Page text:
When one of the entrepreneurs responsible for bringing Lara Croft to life urges small businesses to guard and keep ownership of their intellectual property (IP), it’s worth sitting up and taking notice. As one of the stand out messages delivered by Ian Livingstone – a founding father of the UK games industry (remember Dungeons and Dragons?) – at this year’s DE2013:Open Digital conference, I thought it provided a valuable reminder of a key area of risk for SMEs.

More about IP in a second, but the other overriding impression that I took home from attending DE2013 at Salford’s MediaCityUK, was how the sheer power of the internet is transforming our lives. The internet and social media are changing everything. The BBC’s future media team for example was out in force at the conference outlining how they are learning to adapt to their future role where traditional broadcasting is under increasing threat. The age of two screen viewing has firmly arrived with TV playing second fiddle to the tablet that sits on our laps. For the BBC, producing content that works across multiple platforms is essential.

More a marriage than a one night stand
Technology has also transformed businesses’ relationships with their customers. In days gone by, a software provider might supply a product on a disc and that would be the end of it. Today however, products are more like services with customers subscribing to software products rather than making a one off purchase; turning simple transactions into longer term relationships. That’s great from a marketing and sales perspective but it also places far more emphasis on the supplier to maintain a duty of care as far as their clients are concerned and represents an area of added risk.

Look also at how social media has changed customer behaviour. Users are happy to part with vast amounts of their personal information whether it’s on a newly created app or a social networking site. In turn this places added responsibility on the custodians of that information to make sure it stays safe and secure. Businesses are also expected to deliver so much more. Simply having a Facebook page is not enough. Customers want to interact with you 24/7. Getting it right when it comes to social media requires a real investment.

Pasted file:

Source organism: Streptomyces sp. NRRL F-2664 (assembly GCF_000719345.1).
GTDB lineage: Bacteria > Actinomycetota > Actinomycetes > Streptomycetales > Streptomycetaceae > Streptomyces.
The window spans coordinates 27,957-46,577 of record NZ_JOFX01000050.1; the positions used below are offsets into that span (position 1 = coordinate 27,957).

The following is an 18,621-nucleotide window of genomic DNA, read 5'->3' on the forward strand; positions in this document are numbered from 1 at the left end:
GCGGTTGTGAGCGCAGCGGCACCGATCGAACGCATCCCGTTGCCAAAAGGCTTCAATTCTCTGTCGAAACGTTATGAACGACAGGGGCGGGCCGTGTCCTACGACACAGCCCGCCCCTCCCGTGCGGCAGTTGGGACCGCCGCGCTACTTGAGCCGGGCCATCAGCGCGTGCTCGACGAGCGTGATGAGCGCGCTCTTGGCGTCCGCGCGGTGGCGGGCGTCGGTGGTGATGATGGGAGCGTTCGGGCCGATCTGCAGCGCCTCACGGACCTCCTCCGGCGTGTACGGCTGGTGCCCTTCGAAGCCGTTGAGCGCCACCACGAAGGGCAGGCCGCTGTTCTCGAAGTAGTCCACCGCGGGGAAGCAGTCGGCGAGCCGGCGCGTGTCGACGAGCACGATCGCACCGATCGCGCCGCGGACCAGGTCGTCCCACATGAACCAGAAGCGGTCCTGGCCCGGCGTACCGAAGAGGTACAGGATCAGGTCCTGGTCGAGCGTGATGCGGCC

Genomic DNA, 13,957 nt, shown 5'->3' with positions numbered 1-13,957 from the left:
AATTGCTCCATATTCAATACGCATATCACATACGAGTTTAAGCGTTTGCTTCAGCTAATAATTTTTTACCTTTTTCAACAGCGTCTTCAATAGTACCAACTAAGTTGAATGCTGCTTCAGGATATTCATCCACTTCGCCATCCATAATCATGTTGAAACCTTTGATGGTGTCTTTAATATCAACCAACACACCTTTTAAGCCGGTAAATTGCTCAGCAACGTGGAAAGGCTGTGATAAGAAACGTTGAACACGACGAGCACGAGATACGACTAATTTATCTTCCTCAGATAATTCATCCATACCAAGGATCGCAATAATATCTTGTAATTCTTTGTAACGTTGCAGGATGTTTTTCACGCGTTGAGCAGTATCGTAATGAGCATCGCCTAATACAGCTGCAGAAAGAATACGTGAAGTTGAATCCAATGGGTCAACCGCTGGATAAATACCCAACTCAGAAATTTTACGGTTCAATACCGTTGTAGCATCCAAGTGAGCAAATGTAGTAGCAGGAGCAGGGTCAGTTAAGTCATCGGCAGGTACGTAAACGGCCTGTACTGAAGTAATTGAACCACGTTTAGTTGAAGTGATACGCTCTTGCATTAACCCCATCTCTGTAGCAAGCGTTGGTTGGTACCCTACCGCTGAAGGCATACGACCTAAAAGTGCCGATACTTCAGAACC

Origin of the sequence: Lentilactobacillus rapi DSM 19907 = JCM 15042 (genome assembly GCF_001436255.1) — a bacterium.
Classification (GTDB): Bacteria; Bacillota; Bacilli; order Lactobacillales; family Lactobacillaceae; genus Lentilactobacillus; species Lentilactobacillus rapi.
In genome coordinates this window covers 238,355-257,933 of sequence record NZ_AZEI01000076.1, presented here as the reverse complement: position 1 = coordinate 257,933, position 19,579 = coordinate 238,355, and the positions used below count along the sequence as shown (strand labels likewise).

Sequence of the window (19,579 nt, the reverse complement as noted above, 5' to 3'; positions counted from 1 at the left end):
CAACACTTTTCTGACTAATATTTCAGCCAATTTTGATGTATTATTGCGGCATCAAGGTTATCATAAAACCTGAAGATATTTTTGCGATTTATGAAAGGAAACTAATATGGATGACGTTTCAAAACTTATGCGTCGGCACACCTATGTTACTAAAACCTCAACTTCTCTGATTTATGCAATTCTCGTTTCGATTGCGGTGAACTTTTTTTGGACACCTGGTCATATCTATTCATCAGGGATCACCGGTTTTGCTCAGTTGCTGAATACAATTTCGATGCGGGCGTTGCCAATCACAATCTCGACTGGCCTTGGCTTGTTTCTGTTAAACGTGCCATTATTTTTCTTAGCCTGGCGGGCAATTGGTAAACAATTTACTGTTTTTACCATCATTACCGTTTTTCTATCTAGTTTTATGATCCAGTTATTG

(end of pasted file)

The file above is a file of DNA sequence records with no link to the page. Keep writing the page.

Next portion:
Another thing that impressed me from the conference is the growing number of incubators available to small tech businesses. Jon Corner, CEO of, The Landing, an impressive 53,000 sq ft space where SMEs and micro-businesses can work alongside large media and technology organisations, made a strong pitch for the technology and innovation services on offer for SMEs at MediaCityUK. One particular example that stood out was Cathy Cross from 4DCreative, a company that creates interactive and immersive digital environments for teachers and pupils.

Which brings me back to your IP. Once you’ve had a great idea, the key is to not only hold on to it but also to take care to protect yourself. We’ve seen claims for example made against tech and media firms for areas such as infringement of IP rights and IP theft. Making sure your professional indemnity cover will give you comprehensive protection in this area is critical. Oh, and if you have a potential Lara Croft on your hands, don’t let her out of your sight!